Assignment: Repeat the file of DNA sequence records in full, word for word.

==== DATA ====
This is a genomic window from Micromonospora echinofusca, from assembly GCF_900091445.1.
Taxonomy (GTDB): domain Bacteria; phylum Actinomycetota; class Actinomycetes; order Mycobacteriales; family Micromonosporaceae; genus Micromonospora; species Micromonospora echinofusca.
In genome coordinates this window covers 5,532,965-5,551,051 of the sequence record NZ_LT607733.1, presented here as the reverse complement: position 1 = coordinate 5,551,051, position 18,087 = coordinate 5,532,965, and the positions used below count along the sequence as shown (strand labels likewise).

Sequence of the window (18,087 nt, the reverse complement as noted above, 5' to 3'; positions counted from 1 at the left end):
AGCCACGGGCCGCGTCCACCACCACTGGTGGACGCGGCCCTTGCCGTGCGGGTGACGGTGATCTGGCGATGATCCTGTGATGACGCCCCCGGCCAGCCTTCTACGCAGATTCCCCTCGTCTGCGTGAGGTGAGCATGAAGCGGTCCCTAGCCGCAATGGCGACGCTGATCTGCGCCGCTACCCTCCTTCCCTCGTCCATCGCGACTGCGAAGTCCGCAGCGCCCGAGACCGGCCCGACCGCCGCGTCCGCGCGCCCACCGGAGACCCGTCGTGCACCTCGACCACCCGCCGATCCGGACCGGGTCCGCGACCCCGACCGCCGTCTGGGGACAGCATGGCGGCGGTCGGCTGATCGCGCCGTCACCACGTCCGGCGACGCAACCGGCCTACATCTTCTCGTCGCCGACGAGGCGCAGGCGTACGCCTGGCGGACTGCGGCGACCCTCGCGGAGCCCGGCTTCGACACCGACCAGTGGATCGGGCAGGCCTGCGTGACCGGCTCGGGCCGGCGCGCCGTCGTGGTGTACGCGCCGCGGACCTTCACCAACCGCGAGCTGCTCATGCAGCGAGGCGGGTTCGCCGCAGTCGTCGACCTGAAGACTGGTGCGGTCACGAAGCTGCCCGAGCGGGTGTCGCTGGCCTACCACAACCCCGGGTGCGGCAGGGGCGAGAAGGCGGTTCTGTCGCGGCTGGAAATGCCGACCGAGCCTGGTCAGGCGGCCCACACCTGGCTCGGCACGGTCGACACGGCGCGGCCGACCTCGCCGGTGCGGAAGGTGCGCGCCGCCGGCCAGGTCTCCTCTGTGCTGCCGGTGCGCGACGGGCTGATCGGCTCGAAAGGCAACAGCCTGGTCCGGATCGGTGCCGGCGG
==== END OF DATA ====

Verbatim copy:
This is a genomic window from Micromonospora echinofusca, from assembly GCF_900091445.1.
Taxonomy (GTDB): domain Bacteria; phylum Actinomycetota; class Actinomycetes; order Mycobacteriales; family Micromonosporaceae; genus Micromonospora; species Micromonospora echinofusca.
In genome coordinates this window covers 5,532,965-5,551,051 of the sequence record NZ_LT607733.1, presented here as the reverse complement: position 1 = coordinate 5,551,051, position 18,087 = coordinate 5,532,965, and the positions used below count along the sequence as shown (strand labels likewise).

Sequence of the window (18,087 nt, the reverse complement as noted above, 5' to 3'; positions counted from 1 at the left end):
AGCCACGGGCCGCGTCCACCACCACTGGTGGACGCGGCCCTTGCCGTGCGGGTGACGGTGATCTGGCGATGATCCTGTGATGACGCCCCCGGCCAGCCTTCTACGCAGATTCCCCTCGTCTGCGTGAGGTGAGCATGAAGCGGTCCCTAGCCGCAATGGCGACGCTGATCTGCGCCGCTACCCTCCTTCCCTCGTCCATCGCGACTGCGAAGTCCGCAGCGCCCGAGACCGGCCCGACCGCCGCGTCCGCGCGCCCACCGGAGACCCGTCGTGCACCTCGACCACCCGCCGATCCGGACCGGGTCCGCGACCCCGACCGCCGTCTGGGGACAGCATGGCGGCGGTCGGCTGATCGCGCCGTCACCACGTCCGGCGACGCAACCGGCCTACATCTTCTCGTCGCCGACGAGGCGCAGGCGTACGCCTGGCGGACTGCGGCGACCCTCGCGGAGCCCGGCTTCGACACCGACCAGTGGATCGGGCAGGCCTGCGTGACCGGCTCGGGCCGGCGCGCCGTCGTGGTGTACGCGCCGCGGACCTTCACCAACCGCGAGCTGCTCATGCAGCGAGGCGGGTTCGCCGCAGTCGTCGACCTGAAGACTGGTGCGGTCACGAAGCTGCCCGAGCGGGTGTCGCTGGCCTACCACAACCCCGGGTGCGGCAGGGGCGAGAAGGCGGTTCTGTCGCGGCTGGAAATGCCGACCGAGCCTGGTCAGGCGGCCCACACCTGGCTCGGCACGGTCGACACGGCGCGGCCGACCTCGCCGGTGCGGAAGGTGCGCGCCGCCGGCCAGGTCTCCTCTGTGCTGCCGGTGCGCGACGGGCTGATCGGCTCGAAAGGCAACAGCCTGGTCCGGATCGGTGCCGGCGG